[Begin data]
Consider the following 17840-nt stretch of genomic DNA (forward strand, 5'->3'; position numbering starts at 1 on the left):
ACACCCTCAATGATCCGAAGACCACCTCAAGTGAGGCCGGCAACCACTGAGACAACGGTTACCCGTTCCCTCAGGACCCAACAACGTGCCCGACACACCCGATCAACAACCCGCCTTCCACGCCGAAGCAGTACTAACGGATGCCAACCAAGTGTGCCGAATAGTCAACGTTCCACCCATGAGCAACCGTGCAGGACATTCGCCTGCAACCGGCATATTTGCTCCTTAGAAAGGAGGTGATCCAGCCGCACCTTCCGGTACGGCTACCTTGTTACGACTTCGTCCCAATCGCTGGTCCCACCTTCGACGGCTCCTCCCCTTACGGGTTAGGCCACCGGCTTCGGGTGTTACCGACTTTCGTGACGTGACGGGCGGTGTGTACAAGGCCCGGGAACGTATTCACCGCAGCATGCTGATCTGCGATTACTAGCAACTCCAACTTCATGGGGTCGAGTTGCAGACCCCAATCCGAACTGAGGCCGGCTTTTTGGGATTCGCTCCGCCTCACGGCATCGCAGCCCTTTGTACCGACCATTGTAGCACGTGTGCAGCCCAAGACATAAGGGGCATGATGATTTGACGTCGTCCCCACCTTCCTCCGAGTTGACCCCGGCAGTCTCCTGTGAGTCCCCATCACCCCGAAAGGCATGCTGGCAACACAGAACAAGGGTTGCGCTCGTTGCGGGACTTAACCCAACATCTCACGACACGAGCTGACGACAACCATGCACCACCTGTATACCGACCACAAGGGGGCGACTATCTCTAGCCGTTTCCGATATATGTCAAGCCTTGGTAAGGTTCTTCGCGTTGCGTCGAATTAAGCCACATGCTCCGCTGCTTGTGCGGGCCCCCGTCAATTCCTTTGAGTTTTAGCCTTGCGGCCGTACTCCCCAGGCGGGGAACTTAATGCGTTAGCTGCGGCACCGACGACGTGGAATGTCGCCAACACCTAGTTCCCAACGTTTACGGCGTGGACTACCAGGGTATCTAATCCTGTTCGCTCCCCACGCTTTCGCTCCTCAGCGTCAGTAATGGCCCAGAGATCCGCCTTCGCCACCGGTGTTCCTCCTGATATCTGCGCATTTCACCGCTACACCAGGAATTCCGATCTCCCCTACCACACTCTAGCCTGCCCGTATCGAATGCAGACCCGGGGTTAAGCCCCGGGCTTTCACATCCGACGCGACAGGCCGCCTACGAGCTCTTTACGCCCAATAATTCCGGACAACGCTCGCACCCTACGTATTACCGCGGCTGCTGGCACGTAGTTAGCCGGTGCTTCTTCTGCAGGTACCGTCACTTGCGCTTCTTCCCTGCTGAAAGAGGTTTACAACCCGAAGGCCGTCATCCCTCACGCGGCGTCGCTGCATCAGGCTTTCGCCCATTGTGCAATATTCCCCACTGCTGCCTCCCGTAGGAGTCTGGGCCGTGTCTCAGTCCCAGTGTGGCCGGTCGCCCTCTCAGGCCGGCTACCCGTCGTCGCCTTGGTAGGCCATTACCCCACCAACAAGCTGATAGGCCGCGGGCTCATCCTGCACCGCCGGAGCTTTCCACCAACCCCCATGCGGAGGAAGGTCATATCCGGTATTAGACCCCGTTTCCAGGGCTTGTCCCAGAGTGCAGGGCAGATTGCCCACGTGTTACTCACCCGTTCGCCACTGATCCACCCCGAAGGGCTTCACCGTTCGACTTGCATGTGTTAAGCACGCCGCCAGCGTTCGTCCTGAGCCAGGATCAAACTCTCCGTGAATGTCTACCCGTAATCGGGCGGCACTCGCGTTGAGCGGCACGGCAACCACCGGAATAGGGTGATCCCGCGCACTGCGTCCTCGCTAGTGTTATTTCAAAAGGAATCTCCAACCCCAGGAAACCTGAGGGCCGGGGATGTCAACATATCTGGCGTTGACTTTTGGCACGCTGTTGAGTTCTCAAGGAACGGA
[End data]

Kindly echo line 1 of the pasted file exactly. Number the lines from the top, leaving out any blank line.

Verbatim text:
Consider the following 17840-nt stretch of genomic DNA (forward strand, 5'->3'; position numbering starts at 1 on the left):